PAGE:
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EVAN VUCCI

In the latter days of the Bush Administration, the House of Representatives was rocked by a long, slow burn corruption scandal known mainly by the name of Jack Abramoff, a GOP operative whose lobbying operation was at the center of much of it. But there were actually a group of scandals which collectively grew out of the system of technically legal organized corruption that House Majority Leader Tom DeLay had built to run and permanently dominate the House with an iron system of money and favors. The first major blow-up was the case of disgraced ex-Rep. Duke Cunningham (after whom the Golden Dukes are named), the comically iconic Bush/DeLay Era corruption scandal. He literally produced a 'menu' for things crooked contractors could buy from him and at what cost. There was the Cunningham scandal and various sub-scandals that grew from it; there was the bigger and more wide-ranging Abramoff scandal and various sub-scandals that grew from it. But what really set the stage was something that happened in November 2004, just after President Bush's reelection and the dawn of the GOP's 'permanent majority.' That was when DeLay, then under indictment in Texas, got the GOP House caucus to push through a rules change (the 'DeLay Rule') to allow an indicted member of the leadership to remain in office.

Just tonight, at what I suspect is a historically similar moment, we have a replay in the again-GOP-run House.

Before we get to what happened this evening, a bit more background. When the Democrats took back control of the House in the 2006 wave election, they did so with the rampant corruption of the congressional GOP as one of their major campaign themes. So in the Spring of 2008 they created Office of Congressional Ethics, a congressional oversight office which was independent of the members themselves. The House Ethics Committee is supposed to handle ethics questions. But it's run by members and was generally as good at sweeping ethics issues under the rug as addressing them. More generously, in an era of intense partisanship, it was often simply un-runnable. In any case, the OCE was able to do a lot of things the Ethics Committee could not. It could look into anything it wanted to. It could issue recommendations to the Ethics Committee.

This may all seem a bit like inside baseball. But in the world of oversight, it was actually a pretty big step in having someone with some actual power keeping an eye on members.

Well, tonight in a sort of kick off to the Trump Era, the House GOP Caucus voted to put the OCE back under the authority of the Ethics Committee, which of course has a GOP Chair. Basically that means abolishing the OCE since the whole point of the OCE is that it's independent of the Committee. One of the sales' points for this new set up is that it "provide[s] protection [for Members of Congress] against disclosures to the public or other government entities" of the results of any investigations. In other words, if wrongdoing is found the newly-neutered OCE can't tell anyone. Awesome. They can't have a press person, issue reports, do anything without the say of the Ethics Committee. In other words, the whole thing is a joke, both the new version of the OCE (now the "“Office of Congressional Complaint Review") and this whole move. But it's the Trump Era. Members want to get down to business, get their piece of the action and not have anyone giving them any crap. Just like the big cheese down Pennsylvania Avenue. It's the Trump Era.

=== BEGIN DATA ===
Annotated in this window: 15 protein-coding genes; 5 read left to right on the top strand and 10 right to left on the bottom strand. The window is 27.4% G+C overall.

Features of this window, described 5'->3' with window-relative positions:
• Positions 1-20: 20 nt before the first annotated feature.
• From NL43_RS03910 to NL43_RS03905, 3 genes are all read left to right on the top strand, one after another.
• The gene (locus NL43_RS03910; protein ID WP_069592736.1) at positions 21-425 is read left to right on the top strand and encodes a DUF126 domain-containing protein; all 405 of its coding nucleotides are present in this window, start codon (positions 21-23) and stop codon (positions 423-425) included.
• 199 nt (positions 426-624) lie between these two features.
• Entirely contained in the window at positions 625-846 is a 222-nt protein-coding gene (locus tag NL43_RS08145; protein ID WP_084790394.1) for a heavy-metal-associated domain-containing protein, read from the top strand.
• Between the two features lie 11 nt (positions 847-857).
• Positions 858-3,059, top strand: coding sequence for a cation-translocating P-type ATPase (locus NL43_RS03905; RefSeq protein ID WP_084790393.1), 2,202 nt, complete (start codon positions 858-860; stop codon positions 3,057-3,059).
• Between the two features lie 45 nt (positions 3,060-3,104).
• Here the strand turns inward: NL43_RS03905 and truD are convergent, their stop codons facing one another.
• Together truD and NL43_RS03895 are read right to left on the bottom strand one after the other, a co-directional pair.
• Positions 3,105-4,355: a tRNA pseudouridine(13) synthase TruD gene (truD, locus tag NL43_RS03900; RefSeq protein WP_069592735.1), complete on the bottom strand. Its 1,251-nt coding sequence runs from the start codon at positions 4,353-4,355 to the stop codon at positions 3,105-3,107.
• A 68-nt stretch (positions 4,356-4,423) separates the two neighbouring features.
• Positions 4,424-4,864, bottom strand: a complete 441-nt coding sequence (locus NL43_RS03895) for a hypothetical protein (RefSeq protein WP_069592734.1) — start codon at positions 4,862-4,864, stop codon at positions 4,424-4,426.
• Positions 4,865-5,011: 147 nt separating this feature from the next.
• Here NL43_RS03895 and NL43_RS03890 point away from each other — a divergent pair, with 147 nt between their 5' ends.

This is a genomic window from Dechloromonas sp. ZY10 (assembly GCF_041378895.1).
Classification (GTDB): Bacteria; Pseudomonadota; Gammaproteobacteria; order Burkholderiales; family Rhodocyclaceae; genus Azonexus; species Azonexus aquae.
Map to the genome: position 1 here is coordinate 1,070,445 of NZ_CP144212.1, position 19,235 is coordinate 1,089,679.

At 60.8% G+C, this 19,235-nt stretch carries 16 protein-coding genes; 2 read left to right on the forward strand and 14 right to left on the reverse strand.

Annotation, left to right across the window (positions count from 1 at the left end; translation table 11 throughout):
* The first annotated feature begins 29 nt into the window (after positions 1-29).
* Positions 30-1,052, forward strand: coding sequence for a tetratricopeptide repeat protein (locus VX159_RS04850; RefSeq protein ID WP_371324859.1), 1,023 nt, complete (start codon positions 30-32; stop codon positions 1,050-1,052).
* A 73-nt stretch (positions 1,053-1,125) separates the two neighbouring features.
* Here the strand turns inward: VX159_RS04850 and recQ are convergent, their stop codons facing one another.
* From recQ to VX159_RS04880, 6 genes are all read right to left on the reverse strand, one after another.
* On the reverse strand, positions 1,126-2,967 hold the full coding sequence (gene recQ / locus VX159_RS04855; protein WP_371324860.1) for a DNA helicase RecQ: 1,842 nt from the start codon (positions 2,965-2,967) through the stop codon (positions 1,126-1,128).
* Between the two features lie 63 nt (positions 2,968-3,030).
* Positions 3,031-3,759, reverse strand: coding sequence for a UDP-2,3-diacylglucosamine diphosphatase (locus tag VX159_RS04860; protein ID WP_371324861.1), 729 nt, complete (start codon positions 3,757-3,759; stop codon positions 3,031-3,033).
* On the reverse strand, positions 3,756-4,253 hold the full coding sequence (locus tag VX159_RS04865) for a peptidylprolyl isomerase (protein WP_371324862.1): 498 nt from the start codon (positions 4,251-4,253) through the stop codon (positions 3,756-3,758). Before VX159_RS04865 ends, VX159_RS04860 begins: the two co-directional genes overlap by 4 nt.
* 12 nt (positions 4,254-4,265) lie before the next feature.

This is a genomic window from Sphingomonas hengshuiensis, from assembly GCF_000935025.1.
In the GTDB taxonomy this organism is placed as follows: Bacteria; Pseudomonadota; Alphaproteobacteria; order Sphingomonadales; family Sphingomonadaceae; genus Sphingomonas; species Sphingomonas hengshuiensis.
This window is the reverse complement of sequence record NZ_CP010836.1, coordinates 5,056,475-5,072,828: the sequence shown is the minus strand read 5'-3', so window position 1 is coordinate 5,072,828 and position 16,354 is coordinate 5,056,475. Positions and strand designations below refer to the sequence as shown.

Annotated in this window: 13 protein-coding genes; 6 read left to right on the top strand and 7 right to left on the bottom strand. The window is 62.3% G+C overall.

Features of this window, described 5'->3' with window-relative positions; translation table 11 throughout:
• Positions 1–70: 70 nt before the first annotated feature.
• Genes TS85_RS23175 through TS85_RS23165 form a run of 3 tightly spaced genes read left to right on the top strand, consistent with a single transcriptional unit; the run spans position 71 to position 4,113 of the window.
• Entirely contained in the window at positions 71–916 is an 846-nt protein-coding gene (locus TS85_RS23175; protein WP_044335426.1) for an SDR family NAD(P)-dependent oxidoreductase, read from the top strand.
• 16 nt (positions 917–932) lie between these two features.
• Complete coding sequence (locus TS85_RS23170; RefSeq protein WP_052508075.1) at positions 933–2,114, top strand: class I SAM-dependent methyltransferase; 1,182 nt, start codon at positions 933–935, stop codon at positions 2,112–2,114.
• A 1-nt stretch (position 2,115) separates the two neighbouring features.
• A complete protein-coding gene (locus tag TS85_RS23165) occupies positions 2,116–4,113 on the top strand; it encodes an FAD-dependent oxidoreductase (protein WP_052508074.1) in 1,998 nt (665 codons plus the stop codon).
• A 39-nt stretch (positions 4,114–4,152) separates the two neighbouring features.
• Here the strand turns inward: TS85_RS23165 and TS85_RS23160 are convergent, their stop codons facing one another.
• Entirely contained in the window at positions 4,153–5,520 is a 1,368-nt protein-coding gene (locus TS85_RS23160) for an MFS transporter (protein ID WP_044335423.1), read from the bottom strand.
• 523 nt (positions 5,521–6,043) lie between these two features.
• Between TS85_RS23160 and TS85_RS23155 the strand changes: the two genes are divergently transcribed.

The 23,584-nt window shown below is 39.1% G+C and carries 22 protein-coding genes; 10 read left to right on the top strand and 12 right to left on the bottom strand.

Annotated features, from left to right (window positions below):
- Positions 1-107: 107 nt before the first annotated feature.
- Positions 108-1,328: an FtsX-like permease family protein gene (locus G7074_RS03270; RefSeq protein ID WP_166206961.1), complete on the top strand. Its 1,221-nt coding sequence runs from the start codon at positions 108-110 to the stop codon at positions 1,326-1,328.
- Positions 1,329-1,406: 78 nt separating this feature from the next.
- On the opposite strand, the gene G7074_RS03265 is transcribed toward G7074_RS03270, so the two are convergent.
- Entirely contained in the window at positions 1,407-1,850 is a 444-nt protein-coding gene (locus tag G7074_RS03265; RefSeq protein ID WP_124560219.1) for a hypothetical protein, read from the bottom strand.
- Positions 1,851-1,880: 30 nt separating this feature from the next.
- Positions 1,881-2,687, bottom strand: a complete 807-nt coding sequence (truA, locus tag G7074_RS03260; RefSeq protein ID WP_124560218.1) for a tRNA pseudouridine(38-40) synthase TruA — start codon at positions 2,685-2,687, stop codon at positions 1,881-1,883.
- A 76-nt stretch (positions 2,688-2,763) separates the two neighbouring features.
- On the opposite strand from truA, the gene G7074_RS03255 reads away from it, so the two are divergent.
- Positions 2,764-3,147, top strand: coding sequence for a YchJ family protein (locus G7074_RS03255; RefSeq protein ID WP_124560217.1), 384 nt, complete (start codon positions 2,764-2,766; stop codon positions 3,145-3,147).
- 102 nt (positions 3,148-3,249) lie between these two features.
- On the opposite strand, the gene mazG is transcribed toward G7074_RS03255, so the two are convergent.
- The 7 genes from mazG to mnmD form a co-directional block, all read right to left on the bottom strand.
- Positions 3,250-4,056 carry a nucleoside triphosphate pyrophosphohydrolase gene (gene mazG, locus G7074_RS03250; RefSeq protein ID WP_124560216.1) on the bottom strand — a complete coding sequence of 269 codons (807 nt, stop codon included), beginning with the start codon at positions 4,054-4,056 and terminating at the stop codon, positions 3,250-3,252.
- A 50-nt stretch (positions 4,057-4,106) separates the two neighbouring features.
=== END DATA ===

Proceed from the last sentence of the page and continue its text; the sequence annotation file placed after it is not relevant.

Now, here's the good part, as it was with the DeLay Rule, the vote is secret. Why? Because this is a caucus vote, i.e., not an actual congressional vote. Let me digress for a moment and explain just one more bit of detail. With each new Congress the majority puts together a bundle of rules that will govern how the House works during that Congress. Mostly this just puts the old rules back in place. But there are always a few changes. All those rules get bundled into one bill and it's the first thing or one of the first to get voted on. That bill gets approved on a party line vote, just like the Speaker gets elected. If the caucus votes for it, it's a sure thing. So even though this was just a secret caucus vote, in effect it is binding as law since all Republicans will vote for it in the official vote.

Now, the reports from Capitol Hill are that Speaker Ryan and Majority Leader McCarthy warned against the move. And I don't doubt that that's true as far as it goes. As in they said, oh please don't do this. But c'mon! If the Speaker of the House and the Majority Leader really don't want something to happen, they can stop it. They didn't. The vote passed 119 to 74.

This is all part of Ryan's 'better way.'

So who voted for it and who didn't? If you live in a Republican district by all means call your member of Congress and find out. It's called Rep. Goodlatte's proposal to put the OCE under the authority of the Ethics Committee.

ABOUT THE AUTHOR

Josh Marshall is editor and publisher of TalkingPointsMemo.com.
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